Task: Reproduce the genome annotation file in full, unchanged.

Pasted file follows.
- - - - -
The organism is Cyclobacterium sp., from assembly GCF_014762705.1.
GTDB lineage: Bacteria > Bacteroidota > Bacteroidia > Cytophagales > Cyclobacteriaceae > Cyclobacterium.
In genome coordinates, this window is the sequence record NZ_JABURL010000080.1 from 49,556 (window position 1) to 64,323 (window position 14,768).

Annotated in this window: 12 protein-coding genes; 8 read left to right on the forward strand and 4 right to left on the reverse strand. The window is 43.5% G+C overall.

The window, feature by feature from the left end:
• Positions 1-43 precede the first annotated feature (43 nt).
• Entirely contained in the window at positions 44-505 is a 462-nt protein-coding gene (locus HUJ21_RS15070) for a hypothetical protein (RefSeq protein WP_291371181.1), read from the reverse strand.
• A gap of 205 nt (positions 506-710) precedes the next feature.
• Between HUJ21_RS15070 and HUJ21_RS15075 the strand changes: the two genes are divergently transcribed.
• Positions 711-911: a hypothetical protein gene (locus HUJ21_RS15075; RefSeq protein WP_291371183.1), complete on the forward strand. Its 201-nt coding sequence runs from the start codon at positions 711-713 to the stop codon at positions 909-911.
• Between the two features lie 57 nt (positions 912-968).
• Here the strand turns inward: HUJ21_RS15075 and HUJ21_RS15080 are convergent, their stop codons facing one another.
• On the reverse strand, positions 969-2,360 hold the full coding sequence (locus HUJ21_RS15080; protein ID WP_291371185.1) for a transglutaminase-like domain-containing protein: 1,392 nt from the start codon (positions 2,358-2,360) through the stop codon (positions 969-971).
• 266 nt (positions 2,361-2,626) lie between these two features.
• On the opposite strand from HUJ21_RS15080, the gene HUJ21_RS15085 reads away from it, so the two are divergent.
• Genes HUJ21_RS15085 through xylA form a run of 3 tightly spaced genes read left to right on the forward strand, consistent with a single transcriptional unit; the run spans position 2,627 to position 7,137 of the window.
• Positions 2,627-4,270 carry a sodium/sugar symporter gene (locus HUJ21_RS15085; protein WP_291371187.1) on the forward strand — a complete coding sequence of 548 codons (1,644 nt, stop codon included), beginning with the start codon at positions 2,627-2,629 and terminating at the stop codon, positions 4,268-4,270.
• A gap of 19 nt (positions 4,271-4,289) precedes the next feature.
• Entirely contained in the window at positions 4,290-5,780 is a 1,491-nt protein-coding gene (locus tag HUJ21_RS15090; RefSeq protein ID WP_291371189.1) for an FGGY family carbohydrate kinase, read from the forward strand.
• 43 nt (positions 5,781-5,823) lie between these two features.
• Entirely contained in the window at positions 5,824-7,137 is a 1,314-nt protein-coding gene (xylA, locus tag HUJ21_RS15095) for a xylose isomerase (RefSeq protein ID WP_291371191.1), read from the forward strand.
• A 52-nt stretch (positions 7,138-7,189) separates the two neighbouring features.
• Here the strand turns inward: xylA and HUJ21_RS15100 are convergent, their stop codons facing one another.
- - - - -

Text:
The organism is Cyclobacterium sp., from assembly GCF_014762705.1.
GTDB lineage: Bacteria > Bacteroidota > Bacteroidia > Cytophagales > Cyclobacteriaceae > Cyclobacterium.
In genome coordinates, this window is the sequence record NZ_JABURL010000080.1 from 49,556 (window position 1) to 64,323 (window position 14,768).

Annotated in this window: 12 protein-coding genes; 8 read left to right on the forward strand and 4 right to left on the reverse strand. The window is 43.5% G+C overall.

The window, feature by feature from the left end:
• Positions 1-43 precede the first annotated feature (43 nt).
• Entirely contained in the window at positions 44-505 is a 462-nt protein-coding gene (locus HUJ21_RS15070) for a hypothetical protein (RefSeq protein WP_291371181.1), read from the reverse strand.
• A gap of 205 nt (positions 506-710) precedes the next feature.
• Between HUJ21_RS15070 and HUJ21_RS15075 the strand changes: the two genes are divergently transcribed.
• Positions 711-911: a hypothetical protein gene (locus HUJ21_RS15075; RefSeq protein WP_291371183.1), complete on the forward strand. Its 201-nt coding sequence runs from the start codon at positions 711-713 to the stop codon at positions 909-911.
• Between the two features lie 57 nt (positions 912-968).
• Here the strand turns inward: HUJ21_RS15075 and HUJ21_RS15080 are convergent, their stop codons facing one another.
• On the reverse strand, positions 969-2,360 hold the full coding sequence (locus HUJ21_RS15080; protein ID WP_291371185.1) for a transglutaminase-like domain-containing protein: 1,392 nt from the start codon (positions 2,358-2,360) through the stop codon (positions 969-971).
• 266 nt (positions 2,361-2,626) lie between these two features.
• On the opposite strand from HUJ21_RS15080, the gene HUJ21_RS15085 reads away from it, so the two are divergent.
• Genes HUJ21_RS15085 through xylA form a run of 3 tightly spaced genes read left to right on the forward strand, consistent with a single transcriptional unit; the run spans position 2,627 to position 7,137 of the window.
• Positions 2,627-4,270 carry a sodium/sugar symporter gene (locus HUJ21_RS15085; protein WP_291371187.1) on the forward strand — a complete coding sequence of 548 codons (1,644 nt, stop codon included), beginning with the start codon at positions 2,627-2,629 and terminating at the stop codon, positions 4,268-4,270.
• A gap of 19 nt (positions 4,271-4,289) precedes the next feature.
• Entirely contained in the window at positions 4,290-5,780 is a 1,491-nt protein-coding gene (locus tag HUJ21_RS15090; RefSeq protein ID WP_291371189.1) for an FGGY family carbohydrate kinase, read from the forward strand.
• 43 nt (positions 5,781-5,823) lie between these two features.
• Entirely contained in the window at positions 5,824-7,137 is a 1,314-nt protein-coding gene (xylA, locus tag HUJ21_RS15095) for a xylose isomerase (RefSeq protein ID WP_291371191.1), read from the forward strand.
• A 52-nt stretch (positions 7,138-7,189) separates the two neighbouring features.
• Here the strand turns inward: xylA and HUJ21_RS15100 are convergent, their stop codons facing one another.